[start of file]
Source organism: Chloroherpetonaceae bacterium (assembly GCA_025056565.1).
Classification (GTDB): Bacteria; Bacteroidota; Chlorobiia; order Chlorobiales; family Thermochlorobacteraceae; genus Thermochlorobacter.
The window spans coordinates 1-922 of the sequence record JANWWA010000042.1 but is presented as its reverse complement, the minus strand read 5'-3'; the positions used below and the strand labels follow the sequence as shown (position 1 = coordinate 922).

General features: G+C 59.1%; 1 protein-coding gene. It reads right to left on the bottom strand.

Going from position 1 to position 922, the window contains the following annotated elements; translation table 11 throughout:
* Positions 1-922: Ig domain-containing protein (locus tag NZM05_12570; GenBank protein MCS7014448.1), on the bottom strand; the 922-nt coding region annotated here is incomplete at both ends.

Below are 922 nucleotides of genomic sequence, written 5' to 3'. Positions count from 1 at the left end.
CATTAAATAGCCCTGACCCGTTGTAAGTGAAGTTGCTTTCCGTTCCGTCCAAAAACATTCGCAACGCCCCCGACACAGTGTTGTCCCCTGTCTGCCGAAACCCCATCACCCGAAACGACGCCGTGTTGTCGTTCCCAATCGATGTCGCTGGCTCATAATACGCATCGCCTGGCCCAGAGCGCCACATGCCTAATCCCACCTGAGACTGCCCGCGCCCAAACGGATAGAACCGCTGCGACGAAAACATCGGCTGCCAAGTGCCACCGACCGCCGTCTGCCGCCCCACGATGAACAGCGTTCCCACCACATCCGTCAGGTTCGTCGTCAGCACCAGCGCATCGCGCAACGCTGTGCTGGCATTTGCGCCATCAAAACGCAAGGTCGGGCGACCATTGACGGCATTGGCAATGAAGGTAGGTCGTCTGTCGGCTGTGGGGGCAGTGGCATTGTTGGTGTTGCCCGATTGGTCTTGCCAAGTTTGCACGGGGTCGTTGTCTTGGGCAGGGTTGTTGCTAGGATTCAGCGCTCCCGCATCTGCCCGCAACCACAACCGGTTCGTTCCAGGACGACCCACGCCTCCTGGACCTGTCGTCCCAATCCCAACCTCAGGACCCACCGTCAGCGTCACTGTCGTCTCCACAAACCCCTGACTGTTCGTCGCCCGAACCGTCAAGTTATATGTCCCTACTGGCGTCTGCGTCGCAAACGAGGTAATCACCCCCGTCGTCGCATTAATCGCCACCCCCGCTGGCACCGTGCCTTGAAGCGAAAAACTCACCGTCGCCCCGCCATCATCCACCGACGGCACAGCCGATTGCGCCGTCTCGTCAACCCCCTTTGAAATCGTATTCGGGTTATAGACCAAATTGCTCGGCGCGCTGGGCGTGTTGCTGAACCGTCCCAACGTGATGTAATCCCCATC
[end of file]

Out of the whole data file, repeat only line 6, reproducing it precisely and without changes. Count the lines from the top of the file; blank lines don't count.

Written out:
* Positions 1-922: Ig domain-containing protein (locus tag NZM05_12570; GenBank protein MCS7014448.1), on the bottom strand; the 922-nt coding region annotated here is incomplete at both ends.